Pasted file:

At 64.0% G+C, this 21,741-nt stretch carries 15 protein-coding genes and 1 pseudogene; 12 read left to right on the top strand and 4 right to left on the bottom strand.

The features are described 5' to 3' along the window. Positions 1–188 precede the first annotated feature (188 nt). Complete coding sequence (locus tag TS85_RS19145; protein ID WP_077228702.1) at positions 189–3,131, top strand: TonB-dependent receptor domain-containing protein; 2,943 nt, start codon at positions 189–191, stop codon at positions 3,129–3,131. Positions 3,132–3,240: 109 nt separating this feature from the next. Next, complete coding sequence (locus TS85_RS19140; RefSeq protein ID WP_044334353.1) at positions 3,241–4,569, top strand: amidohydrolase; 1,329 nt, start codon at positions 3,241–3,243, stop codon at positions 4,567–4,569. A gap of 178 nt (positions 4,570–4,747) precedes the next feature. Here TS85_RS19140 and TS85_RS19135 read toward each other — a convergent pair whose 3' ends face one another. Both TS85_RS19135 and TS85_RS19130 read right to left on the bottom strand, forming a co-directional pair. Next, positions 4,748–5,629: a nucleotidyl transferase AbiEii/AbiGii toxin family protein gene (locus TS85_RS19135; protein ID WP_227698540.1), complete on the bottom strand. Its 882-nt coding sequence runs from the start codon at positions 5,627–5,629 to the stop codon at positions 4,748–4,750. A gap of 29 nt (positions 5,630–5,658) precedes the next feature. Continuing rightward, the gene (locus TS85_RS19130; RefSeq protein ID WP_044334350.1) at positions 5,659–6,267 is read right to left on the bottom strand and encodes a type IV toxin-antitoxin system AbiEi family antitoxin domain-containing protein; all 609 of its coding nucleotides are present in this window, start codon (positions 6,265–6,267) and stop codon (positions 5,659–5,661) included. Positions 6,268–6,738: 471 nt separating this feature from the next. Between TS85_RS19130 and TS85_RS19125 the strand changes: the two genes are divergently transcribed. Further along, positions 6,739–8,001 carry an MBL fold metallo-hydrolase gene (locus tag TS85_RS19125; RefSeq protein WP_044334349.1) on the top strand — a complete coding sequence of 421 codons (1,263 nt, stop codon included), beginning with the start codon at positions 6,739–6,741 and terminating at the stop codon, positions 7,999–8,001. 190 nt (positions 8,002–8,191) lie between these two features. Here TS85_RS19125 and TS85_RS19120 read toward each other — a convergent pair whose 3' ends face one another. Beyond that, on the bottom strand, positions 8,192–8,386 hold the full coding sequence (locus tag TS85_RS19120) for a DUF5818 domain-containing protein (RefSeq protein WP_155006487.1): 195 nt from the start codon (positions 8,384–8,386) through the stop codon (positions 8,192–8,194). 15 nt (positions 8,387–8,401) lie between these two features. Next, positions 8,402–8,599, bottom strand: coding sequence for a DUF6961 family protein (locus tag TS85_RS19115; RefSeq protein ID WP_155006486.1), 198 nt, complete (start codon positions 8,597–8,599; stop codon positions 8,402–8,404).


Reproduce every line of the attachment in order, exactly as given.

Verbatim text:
At 64.0% G+C, this 21,741-nt stretch carries 15 protein-coding genes and 1 pseudogene; 12 read left to right on the top strand and 4 right to left on the bottom strand.

The features are described 5' to 3' along the window. Positions 1–188 precede the first annotated feature (188 nt). Complete coding sequence (locus tag TS85_RS19145; protein ID WP_077228702.1) at positions 189–3,131, top strand: TonB-dependent receptor domain-containing protein; 2,943 nt, start codon at positions 189–191, stop codon at positions 3,129–3,131. Positions 3,132–3,240: 109 nt separating this feature from the next. Next, complete coding sequence (locus TS85_RS19140; RefSeq protein ID WP_044334353.1) at positions 3,241–4,569, top strand: amidohydrolase; 1,329 nt, start codon at positions 3,241–3,243, stop codon at positions 4,567–4,569. A gap of 178 nt (positions 4,570–4,747) precedes the next feature. Here TS85_RS19140 and TS85_RS19135 read toward each other — a convergent pair whose 3' ends face one another. Both TS85_RS19135 and TS85_RS19130 read right to left on the bottom strand, forming a co-directional pair. Next, positions 4,748–5,629: a nucleotidyl transferase AbiEii/AbiGii toxin family protein gene (locus TS85_RS19135; protein ID WP_227698540.1), complete on the bottom strand. Its 882-nt coding sequence runs from the start codon at positions 5,627–5,629 to the stop codon at positions 4,748–4,750. A gap of 29 nt (positions 5,630–5,658) precedes the next feature. Continuing rightward, the gene (locus TS85_RS19130; RefSeq protein ID WP_044334350.1) at positions 5,659–6,267 is read right to left on the bottom strand and encodes a type IV toxin-antitoxin system AbiEi family antitoxin domain-containing protein; all 609 of its coding nucleotides are present in this window, start codon (positions 6,265–6,267) and stop codon (positions 5,659–5,661) included. Positions 6,268–6,738: 471 nt separating this feature from the next. Between TS85_RS19130 and TS85_RS19125 the strand changes: the two genes are divergently transcribed. Further along, positions 6,739–8,001 carry an MBL fold metallo-hydrolase gene (locus tag TS85_RS19125; RefSeq protein WP_044334349.1) on the top strand — a complete coding sequence of 421 codons (1,263 nt, stop codon included), beginning with the start codon at positions 6,739–6,741 and terminating at the stop codon, positions 7,999–8,001. 190 nt (positions 8,002–8,191) lie between these two features. Here TS85_RS19125 and TS85_RS19120 read toward each other — a convergent pair whose 3' ends face one another. Beyond that, on the bottom strand, positions 8,192–8,386 hold the full coding sequence (locus tag TS85_RS19120) for a DUF5818 domain-containing protein (RefSeq protein WP_155006487.1): 195 nt from the start codon (positions 8,384–8,386) through the stop codon (positions 8,192–8,194). 15 nt (positions 8,387–8,401) lie between these two features. Next, positions 8,402–8,599, bottom strand: coding sequence for a DUF6961 family protein (locus tag TS85_RS19115; RefSeq protein ID WP_155006486.1), 198 nt, complete (start codon positions 8,597–8,599; stop codon positions 8,402–8,404).